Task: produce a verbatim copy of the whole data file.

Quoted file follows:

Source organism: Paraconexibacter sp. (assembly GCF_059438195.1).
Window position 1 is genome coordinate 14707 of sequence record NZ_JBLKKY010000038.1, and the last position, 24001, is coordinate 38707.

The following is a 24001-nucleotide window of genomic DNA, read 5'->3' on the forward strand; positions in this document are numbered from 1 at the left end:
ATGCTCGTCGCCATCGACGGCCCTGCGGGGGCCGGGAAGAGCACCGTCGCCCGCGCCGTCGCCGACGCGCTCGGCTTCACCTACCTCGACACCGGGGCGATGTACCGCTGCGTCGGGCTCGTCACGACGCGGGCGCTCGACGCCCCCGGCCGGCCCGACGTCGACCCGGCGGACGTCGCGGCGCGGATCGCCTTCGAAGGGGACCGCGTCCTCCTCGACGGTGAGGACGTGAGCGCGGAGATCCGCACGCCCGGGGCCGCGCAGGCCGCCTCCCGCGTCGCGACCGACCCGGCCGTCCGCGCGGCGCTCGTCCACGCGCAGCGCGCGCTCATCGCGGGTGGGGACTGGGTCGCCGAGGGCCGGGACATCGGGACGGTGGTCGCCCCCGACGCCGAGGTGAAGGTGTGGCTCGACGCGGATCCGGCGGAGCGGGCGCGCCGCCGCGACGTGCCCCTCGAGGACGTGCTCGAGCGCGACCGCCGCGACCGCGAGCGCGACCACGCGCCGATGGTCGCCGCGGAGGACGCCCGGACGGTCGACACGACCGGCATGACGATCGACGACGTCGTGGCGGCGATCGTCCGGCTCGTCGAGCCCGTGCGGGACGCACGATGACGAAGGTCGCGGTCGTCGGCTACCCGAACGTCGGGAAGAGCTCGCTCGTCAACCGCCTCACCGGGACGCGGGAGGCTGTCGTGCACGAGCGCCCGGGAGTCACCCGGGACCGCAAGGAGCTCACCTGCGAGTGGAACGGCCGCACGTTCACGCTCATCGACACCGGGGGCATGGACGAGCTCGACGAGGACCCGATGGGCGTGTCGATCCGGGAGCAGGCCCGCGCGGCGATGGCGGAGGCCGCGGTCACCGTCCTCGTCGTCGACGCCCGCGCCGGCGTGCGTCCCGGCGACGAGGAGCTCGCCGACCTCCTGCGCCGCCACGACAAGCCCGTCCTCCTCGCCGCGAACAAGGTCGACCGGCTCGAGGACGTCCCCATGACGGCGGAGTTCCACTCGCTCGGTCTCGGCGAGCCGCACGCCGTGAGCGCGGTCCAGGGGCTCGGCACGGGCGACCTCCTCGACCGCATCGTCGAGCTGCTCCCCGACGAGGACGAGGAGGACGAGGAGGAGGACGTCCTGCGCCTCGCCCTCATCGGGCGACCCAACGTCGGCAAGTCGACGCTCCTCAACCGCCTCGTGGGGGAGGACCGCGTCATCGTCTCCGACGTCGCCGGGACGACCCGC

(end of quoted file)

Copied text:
Source organism: Paraconexibacter sp. (assembly GCF_059438195.1).
Window position 1 is genome coordinate 14707 of sequence record NZ_JBLKKY010000038.1, and the last position, 24001, is coordinate 38707.

The following is a 24001-nucleotide window of genomic DNA, read 5'->3' on the forward strand; positions in this document are numbered from 1 at the left end:
ATGCTCGTCGCCATCGACGGCCCTGCGGGGGCCGGGAAGAGCACCGTCGCCCGCGCCGTCGCCGACGCGCTCGGCTTCACCTACCTCGACACCGGGGCGATGTACCGCTGCGTCGGGCTCGTCACGACGCGGGCGCTCGACGCCCCCGGCCGGCCCGACGTCGACCCGGCGGACGTCGCGGCGCGGATCGCCTTCGAAGGGGACCGCGTCCTCCTCGACGGTGAGGACGTGAGCGCGGAGATCCGCACGCCCGGGGCCGCGCAGGCCGCCTCCCGCGTCGCGACCGACCCGGCCGTCCGCGCGGCGCTCGTCCACGCGCAGCGCGCGCTCATCGCGGGTGGGGACTGGGTCGCCGAGGGCCGGGACATCGGGACGGTGGTCGCCCCCGACGCCGAGGTGAAGGTGTGGCTCGACGCGGATCCGGCGGAGCGGGCGCGCCGCCGCGACGTGCCCCTCGAGGACGTGCTCGAGCGCGACCGCCGCGACCGCGAGCGCGACCACGCGCCGATGGTCGCCGCGGAGGACGCCCGGACGGTCGACACGACCGGCATGACGATCGACGACGTCGTGGCGGCGATCGTCCGGCTCGTCGAGCCCGTGCGGGACGCACGATGACGAAGGTCGCGGTCGTCGGCTACCCGAACGTCGGGAAGAGCTCGCTCGTCAACCGCCTCACCGGGACGCGGGAGGCTGTCGTGCACGAGCGCCCGGGAGTCACCCGGGACCGCAAGGAGCTCACCTGCGAGTGGAACGGCCGCACGTTCACGCTCATCGACACCGGGGGCATGGACGAGCTCGACGAGGACCCGATGGGCGTGTCGATCCGGGAGCAGGCCCGCGCGGCGATGGCGGAGGCCGCGGTCACCGTCCTCGTCGTCGACGCCCGCGCCGGCGTGCGTCCCGGCGACGAGGAGCTCGCCGACCTCCTGCGCCGCCACGACAAGCCCGTCCTCCTCGCCGCGAACAAGGTCGACCGGCTCGAGGACGTCCCCATGACGGCGGAGTTCCACTCGCTCGGTCTCGGCGAGCCGCACGCCGTGAGCGCGGTCCAGGGGCTCGGCACGGGCGACCTCCTCGACCGCATCGTCGAGCTGCTCCCCGACGAGGACGAGGAGGACGAGGAGGAGGACGTCCTGCGCCTCGCCCTCATCGGGCGACCCAACGTCGGCAAGTCGACGCTCCTCAACCGCCTCGTGGGGGAGGACCGCGTCATCGTCTCCGACGTCGCCGGGACGACCCGC